Who does not remember the 82 women who made history at the 2018 Cannes Film Festival when they took over the red carpet to protest gender inequity. The women symbolically represented the 82 female film directors whose films were included in the Festival’s main program during its 71 year history, but whose names remained almost unnoticed behind the veil of the other 1645 male directors.
And now, 71 years later, Cannes was finally remembering them, thanks to a group of women led by the legendary French film director Agnès Varda, the female members of the 2018 jury (numbering 5 out of 9, the greatest female representation in the festival’s history) and its President, Australian actress Cate Blanchett.
The women spoke about the necessity of a paradigm shift, as they gracefully and confidently walked up the stairs of the Cannes Cinema Palace to attend the screening of Eva Husson’s Girls of the Sun about a battalion of Kurdish women fighting against a group of extremists who conquered their town.
The applause at the end of the screening was interrupted by loud booing, and the morning after reviews of the movie both in the media and among festival-goers were mixed, with some describing it as an unsuccessful and weak film. Questions arose about what value the “protest through the art form” has, if its substance is unimpressive.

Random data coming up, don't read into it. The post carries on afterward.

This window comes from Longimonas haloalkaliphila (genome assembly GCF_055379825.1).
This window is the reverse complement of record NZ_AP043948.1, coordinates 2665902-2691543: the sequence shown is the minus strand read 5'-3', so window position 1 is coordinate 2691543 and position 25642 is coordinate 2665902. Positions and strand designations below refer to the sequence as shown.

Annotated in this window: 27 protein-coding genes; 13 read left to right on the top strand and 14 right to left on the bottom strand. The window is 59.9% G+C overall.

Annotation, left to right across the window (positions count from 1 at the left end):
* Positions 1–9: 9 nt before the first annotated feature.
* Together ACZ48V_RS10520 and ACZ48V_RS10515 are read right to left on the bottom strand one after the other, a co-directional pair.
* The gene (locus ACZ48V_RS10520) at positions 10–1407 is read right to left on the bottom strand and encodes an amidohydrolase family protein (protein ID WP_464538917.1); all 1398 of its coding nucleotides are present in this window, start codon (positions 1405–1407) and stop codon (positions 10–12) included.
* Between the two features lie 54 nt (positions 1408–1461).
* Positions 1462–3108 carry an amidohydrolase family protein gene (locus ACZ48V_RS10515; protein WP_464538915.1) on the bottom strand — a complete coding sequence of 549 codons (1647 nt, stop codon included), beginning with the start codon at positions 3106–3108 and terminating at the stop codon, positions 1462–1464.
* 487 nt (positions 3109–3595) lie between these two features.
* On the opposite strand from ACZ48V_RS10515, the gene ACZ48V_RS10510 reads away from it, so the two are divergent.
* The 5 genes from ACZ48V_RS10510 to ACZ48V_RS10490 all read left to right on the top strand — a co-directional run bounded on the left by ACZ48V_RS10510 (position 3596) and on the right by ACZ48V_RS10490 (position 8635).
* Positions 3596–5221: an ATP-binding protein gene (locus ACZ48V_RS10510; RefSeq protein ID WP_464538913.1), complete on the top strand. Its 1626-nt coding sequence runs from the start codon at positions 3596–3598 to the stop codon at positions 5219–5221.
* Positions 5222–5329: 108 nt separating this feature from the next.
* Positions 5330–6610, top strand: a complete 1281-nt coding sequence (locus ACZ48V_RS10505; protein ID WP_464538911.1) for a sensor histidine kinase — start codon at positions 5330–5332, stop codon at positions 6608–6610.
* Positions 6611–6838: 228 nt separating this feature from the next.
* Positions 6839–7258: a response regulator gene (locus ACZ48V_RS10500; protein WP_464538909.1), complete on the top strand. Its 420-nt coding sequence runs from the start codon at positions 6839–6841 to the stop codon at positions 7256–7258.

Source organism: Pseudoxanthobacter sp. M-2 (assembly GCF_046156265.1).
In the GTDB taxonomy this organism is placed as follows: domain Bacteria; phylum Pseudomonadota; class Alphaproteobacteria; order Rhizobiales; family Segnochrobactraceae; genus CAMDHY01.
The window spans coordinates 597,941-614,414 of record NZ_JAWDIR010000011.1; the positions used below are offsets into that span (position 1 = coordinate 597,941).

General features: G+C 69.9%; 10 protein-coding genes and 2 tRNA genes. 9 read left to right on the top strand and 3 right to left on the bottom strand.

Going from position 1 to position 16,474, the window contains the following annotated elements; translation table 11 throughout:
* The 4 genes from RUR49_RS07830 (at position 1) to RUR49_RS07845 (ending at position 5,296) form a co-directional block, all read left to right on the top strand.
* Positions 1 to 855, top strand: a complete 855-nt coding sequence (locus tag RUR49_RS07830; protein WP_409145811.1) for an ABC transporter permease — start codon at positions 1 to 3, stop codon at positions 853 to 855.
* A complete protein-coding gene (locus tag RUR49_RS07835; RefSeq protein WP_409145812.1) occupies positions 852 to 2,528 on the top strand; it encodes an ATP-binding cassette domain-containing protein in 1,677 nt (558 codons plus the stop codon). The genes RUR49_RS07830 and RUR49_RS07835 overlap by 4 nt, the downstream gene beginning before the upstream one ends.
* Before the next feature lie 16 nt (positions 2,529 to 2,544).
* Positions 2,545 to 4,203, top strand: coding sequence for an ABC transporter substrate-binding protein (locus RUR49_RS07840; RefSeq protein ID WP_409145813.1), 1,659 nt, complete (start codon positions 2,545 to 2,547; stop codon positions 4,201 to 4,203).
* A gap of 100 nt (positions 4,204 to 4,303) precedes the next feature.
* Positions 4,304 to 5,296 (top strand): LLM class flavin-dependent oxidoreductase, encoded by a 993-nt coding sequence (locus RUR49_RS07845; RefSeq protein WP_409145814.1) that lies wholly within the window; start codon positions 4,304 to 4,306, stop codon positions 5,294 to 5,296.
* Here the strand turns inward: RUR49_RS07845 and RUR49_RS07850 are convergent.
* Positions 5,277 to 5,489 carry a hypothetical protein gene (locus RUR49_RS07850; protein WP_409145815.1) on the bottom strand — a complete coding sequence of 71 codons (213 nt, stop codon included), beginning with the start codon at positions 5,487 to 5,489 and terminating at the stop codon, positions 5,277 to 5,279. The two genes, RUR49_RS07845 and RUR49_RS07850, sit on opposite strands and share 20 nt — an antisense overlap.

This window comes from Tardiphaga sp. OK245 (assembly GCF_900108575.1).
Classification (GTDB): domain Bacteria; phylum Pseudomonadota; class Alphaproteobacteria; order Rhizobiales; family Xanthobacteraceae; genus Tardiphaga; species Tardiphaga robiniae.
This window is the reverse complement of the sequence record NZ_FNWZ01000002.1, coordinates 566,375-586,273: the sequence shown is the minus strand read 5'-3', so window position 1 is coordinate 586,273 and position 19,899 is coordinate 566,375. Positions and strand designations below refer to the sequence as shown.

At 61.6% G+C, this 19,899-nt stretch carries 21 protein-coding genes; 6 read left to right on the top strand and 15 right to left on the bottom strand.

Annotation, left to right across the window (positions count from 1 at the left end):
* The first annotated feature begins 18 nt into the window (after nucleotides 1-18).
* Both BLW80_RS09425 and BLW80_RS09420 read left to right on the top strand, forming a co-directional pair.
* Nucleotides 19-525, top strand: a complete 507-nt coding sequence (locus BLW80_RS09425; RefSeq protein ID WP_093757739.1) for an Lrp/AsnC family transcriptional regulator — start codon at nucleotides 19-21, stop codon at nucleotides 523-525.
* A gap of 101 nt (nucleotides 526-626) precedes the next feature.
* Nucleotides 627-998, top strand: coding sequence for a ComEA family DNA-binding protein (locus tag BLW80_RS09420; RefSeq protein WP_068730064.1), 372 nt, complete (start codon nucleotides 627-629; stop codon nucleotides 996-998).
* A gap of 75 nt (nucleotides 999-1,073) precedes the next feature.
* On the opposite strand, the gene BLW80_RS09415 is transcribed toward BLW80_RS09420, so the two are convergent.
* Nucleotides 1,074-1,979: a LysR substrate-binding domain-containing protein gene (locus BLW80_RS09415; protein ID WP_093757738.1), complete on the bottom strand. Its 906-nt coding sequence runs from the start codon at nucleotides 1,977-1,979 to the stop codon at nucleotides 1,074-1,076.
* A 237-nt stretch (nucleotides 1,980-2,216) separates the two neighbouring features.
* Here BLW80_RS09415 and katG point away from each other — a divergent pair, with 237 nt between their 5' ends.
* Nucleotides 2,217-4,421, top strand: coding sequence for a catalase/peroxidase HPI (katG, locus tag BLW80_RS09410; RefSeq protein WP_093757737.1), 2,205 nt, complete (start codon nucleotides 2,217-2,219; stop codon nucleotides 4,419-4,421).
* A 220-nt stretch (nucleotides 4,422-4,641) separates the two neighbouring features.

However, the bigger question worth addressing, is whether the festival is really the forum to solve gender inequality, given that the origins of the problem lie in education, in film production and perhaps in the process of selecting applications.
In answering this question, we should remember that a film festival celebrates one of the most important people in filmmaking – the director. As long as little girls, who have not yet decided what profession to choose, only see actresses on TV, they will rarely develop the urge to join the ranks of the unseen women directors. The same can be said about the steadily growing number of women parliamentarians, for instance, which has the potential to dramatically improve the legislative field and the state of the country overall, but will also serve as an identification platform for women, leading to a further increase in the number of women in legislative bodies.
This point of view suggests that a festival can indeed have an impact on the issue of equal representation in general. It is based in this belief that the 50/50 x 2020 movement calls for equal representation of women in the film industry by the year 2020. Many prestigious festivals across the world, from Cannes to Venice and Berlin have already pledged support for this cause.
Yet the concern here is whether or not this will have a negative impact on quality.
In the short term quality may decline. However, years later, when equal representation is no longer an issue, quality is bound to once again prevail. And this doesn’t apply to film directors only.
Festivals are required to have gender equality in high management positions and staff, as well as their selection committees. This will ensure that at every stage of the process the perspectives of both genders are present, thus slowly, but surely leading to more “objective” decision-making and organization.